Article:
FTA Watch and allies sent an appeal to the Special Rapporteur, urging for monitoring the Thai governmentís violation of right to access to medicines of Thai people through FTAs Thailand-the US

FTA Watch Press Release
June 15, 2005

Today the FTA Watch and allies submitted an urgent appeal to Mr Paul Hunt, the Special Rapporteur of the commission on Human Rights on the right to the highest attainable standard of physical and mental health, expressing a concern especially over the bilateral trade negotiations between Thailand and the US in the fourth round of the talk. The negotiation is due to be held on July 11, 2005 in Montana, the United States of America. The letter addressed the US demand on expansion of Intellectual Property (IP) rules, which will undermine Thailandís ability to access to medicines. Moreover, it is likely that some other countries including Japan and EFTA countries (consisting of Switzerland, Norway, Iceland and Liechtenstein) will use the US demand as their benchmarks in their trade negotiations with Thailand.

The FTA Watch and allies requested the Special Rapporteur to monitor and remind the Thai government of its obligations to protect the right of people to have their highest attainable standard of physical and mental health, which should not be undermined by economic interests in FTA negotiations. Moreover, it is highly important that the Thai government be reminded to ensure accessibility of information and texts of the negotiations, public participation, comprehensive assessment of the effects of TRIPS-plus rules on the access to affordable medicines and the realisation of the right to health before making any trade commitments. (See details in the letter)

The undersigned organisations are Thai human rights advocates, people living with HIV/AIDS and civil society groups that are Access Foundation; Alternative Agriculture Network, Biodiversity and Community Rights Action Thailand; Center for Aids Rights; Confederation of Consumer Organization; Drug Study Group; Focus on the Global South (Thailand); Foundation for Consumers; FTA Watch; Medecins Sans Frontiers-Belgium (Thailand); NGO Coordinating Committee On Development; Thai Action on Globalisation; Thai Network of People Living with HIV/AIDS; Thai NGO Coalition on AIDS; The Assembly of the Poor; The Rural Reconstruction Alumni and Friends Association; The Strategic Policy on Natural Resources Base Project, National Human Right Commission.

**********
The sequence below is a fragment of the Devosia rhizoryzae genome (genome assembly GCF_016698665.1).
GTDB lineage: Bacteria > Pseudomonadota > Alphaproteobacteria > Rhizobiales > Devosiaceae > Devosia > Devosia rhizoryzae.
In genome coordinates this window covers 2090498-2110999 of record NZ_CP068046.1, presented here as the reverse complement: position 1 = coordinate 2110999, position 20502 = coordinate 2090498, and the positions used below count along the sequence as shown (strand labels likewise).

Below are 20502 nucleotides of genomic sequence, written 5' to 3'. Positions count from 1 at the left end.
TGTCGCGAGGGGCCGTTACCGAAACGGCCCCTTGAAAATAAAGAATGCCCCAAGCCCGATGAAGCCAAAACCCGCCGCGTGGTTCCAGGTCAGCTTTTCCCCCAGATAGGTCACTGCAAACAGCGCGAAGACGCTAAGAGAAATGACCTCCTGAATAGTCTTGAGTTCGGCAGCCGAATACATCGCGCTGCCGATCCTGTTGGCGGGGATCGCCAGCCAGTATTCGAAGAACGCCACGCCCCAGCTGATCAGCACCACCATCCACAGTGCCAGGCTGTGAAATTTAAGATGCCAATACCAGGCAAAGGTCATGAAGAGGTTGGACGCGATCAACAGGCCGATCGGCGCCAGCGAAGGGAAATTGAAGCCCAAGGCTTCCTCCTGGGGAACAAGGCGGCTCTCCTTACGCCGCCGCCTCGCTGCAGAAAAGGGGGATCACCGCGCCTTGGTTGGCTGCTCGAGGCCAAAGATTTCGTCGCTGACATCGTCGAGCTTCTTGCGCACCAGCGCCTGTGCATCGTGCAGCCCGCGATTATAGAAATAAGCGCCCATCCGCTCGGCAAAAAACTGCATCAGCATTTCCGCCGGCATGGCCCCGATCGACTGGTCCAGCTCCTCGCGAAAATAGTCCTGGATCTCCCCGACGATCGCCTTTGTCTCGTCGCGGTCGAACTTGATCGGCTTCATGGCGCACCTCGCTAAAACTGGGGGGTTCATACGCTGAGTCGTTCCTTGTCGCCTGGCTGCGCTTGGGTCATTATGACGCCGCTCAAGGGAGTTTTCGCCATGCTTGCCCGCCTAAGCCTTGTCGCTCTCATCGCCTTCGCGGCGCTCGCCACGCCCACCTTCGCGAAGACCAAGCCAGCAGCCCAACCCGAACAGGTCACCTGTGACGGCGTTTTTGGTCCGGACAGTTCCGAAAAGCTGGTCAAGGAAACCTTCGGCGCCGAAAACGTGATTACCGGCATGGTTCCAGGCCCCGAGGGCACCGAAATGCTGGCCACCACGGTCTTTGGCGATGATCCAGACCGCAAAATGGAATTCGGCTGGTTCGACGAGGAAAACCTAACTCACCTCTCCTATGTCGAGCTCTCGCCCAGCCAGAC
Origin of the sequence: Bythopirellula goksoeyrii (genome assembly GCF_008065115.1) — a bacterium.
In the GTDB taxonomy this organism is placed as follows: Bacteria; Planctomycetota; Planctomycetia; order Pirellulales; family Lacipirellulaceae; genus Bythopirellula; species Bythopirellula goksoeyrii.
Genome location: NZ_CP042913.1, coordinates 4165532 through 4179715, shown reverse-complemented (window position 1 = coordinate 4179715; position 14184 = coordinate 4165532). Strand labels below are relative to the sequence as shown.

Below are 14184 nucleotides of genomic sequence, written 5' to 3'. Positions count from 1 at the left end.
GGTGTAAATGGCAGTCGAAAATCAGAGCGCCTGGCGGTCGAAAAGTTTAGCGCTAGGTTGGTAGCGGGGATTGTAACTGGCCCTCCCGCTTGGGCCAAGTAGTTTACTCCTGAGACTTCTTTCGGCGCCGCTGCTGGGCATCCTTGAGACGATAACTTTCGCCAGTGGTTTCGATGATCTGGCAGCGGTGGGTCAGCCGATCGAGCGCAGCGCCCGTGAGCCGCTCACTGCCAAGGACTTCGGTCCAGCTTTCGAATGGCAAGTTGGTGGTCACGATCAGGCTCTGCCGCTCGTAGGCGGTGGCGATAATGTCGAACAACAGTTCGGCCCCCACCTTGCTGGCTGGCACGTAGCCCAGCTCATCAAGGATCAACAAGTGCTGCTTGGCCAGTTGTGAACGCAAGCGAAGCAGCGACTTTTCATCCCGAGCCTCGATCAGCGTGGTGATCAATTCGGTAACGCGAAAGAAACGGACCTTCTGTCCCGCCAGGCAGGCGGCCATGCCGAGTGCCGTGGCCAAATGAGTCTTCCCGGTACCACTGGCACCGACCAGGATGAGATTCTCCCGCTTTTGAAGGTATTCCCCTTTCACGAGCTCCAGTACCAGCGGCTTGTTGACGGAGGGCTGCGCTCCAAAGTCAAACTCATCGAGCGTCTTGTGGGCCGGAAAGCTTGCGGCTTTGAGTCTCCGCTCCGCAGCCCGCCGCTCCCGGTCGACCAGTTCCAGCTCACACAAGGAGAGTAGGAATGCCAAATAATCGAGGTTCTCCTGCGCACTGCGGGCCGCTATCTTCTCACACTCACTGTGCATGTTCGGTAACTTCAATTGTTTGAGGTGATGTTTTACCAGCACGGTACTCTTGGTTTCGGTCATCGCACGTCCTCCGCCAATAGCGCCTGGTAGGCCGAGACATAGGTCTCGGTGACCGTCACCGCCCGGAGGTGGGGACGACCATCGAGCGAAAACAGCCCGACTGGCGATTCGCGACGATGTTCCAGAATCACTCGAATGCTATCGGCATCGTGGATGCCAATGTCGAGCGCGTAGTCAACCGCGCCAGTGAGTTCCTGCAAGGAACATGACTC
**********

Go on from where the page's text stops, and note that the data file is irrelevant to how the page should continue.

The submission of the letter to the Special Rapporteur is in accordance to the United Nationís human rights monitoring process that each member country has committed to international obligations on human rights. In 2002, the UN commission on Human Rights appointed a Special Rapporteur, whose mandate focuses on the right of everyone to the enjoyment of the highest attainable standard of physical and mental health, reflected in article 25(1) of the Universal Declaration of Human Rights (UDHR), article 12 of the International Covenant on Economic, Social and Cultural Rights (ICESCR), article 24 of the Convention on the Rights of the Child (CRC) and article 12 of the Convention on the Elimination of All Forms of Discrimination against Women (CEDAW), as well as on the right to non-discrimination as reflected in article 5 (e) (iv) of the International Convention on the Elimination of All Forms of Racial Discrimination (ICERD). The process allows a submission of individual complaint. If the Special Rapporteur deems the issue important, he may undertake country visits, request necessary information and seek clarification. If there is right violation, he will communicate with the government and remind it of its obligations under international law in relation to the right to health.

Mr Paul Hunt, the present Special Rapporteur of the Commission of Human Rights on the right to health, comes from New Zealand. In the past, Thailand was requested only once by a Special Rapporteur on extrajudicial, summary or arbitrary executions for a country visit in 2003. However, the Thai governmentís response to the visit was defensive, which created a negative image of the country as a UN member.

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